Untitled Document Home
Chef & Hotel Profile
Publisher's Page
Gift Guide
Travel Adventures
Epicurean Events
Health Minded
Spa Baby Secrets
Book Bites
Culinary Coup
Sense of Style
Kids Kaleidoscope
Tinsletown Tidbits
Radio Show & Links
Contact Us

WHEELS   .   .   .


A few of the hot new cars for 2017 include something for everyone. I'm hoping Santa drops a Fiat Spider at my door for Christmas.

Volvo S80

Volvo replaces the S80 at the top of its model range for 2017 with the new S90 sedan and adds a station wagon version, the V90. Featuring attractive new styling that’s capped with Volvo’s trademark “Thor’s Hammer” headlamps, both are based on the XC90 crossover SUV. A 2.0-liter turbocharged four-cylinder engine with 250 hp and front-drive is standard, with a higher-performance 316-hp version and all-wheel-drive coming in top models; an eight-speed automatic transmission is included either way. Plug-in hybrid versions with around 400 hp will also be offered. The XC90’s large tablet-like touchscreen display is featured prominently inside a roomy and well-finished interior. As befits the Volvo brand, a long list of standard safety features includes adaptive cruise control and the semi-autonomous Drive Control system that helps keep the car centered within highway lane markers via “gentle steering input.” A new City Safety function will brake automatically to avoid hitting other cars, pedestrians, bicyclists, and even large animals like deer and horses that may cross its path.

Toyota 86

Like a TV show that switches networks, the Toyota 86 is an updated version of the low-slung sports car that was formerly called the FR-S and sold under the defunct-for-2017 Scion brand. Incremental improvements for this lithe little coupe include a modest boost in power – now at 205 hp – for the 2.0-liter “boxer” engine it shares with the Subaru BRZ. There’s also quicker gear ratios for the six-speed manual transmission along with revised shock tuning and spring rates that should sharpen the car’s already impressive handling abilities a notch. Hill Start Assist Control is added to help prevent the car from rolling backwards on steep hills. The 86’s exterior is tweaked to deliver a more aggressive look, with a new steering wheel and assorted cosmetic enhancements evident inside its snug cabin.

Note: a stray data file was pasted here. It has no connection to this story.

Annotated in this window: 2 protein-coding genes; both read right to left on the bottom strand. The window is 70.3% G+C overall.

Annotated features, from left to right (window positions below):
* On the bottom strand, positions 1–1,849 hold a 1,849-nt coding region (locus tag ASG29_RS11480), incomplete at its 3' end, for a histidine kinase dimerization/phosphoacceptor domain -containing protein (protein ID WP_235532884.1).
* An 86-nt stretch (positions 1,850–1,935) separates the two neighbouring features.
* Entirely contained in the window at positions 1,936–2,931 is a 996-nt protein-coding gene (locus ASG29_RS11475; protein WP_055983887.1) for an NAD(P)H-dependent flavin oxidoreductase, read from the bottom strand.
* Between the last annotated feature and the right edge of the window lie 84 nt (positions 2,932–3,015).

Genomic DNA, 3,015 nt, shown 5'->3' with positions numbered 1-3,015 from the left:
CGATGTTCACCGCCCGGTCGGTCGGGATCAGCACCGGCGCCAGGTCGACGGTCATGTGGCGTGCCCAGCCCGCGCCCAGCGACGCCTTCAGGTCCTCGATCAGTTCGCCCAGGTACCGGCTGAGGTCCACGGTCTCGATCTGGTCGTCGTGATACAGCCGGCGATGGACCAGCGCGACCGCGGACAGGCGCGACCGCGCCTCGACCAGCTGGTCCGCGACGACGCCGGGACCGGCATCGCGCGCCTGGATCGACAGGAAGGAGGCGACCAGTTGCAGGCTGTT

Lincoln Continental

The first move in what we hope is Lincoln’s shift back to bona fide car names, the new-for-2017 Continental replaces the MKS as the automaker’s flagship sedan. It comes draped in formal, though sedate, styling with hidden door handles and exterior ambient lighting that engages as the driver approaches the car. It packs a new 3.0-liter twin-turbocharged V6 engine with an estimated 400 hp for brisk V8-like acceleration. A six-speed automatic transmission is standard with all-wheel-drive optional. The new Continental features a three-mode suspension and steering system with torque vectoring to help produce a smooth ride with effortless handling. Safety systems include forward collision warning with pedestrian detection and auto-braking. A richly cast and roomy five-passenger interior can be fitted with top-shelf amenities like a 360-degree camera system, an audiophile Revel sound system, and 30-way adjustable front seats that are heated, cooled, and can provide a relaxing massage.

Lexus LC

Lexus’ new line of sleek and decidedly upscale sports cars is based on the supple LF-LC Concept from 2012. About the size of a BMW 6 Series, the first entry will be the LC 500. It features the energetic 467-hp 5.0-liter V8 engine that otherwise enlivens the automaker’s GS F sports sedan and RC F coupe; it comes mated to a new 10-speed automatic transmission and is said to motivate the car to 60 mph in less than 4.5 seconds. This is the first model to ride on Lexus’ new premium rear-wheel-drive luxury platform, which the automaker says promises “enhanced dynamic capability and performance.” The interior is driver-focused to the extent that the car was engineered so his or her hip point is as close to the vehicle’s center of gravity as possible. A gas/electric version will follow, based on a new “multi-stage” hybrid configuration that’s designed with high-performance driving in mind. A future convertible version is also likely. Expect sticker prices to start at around $100,000.

Jaguar XE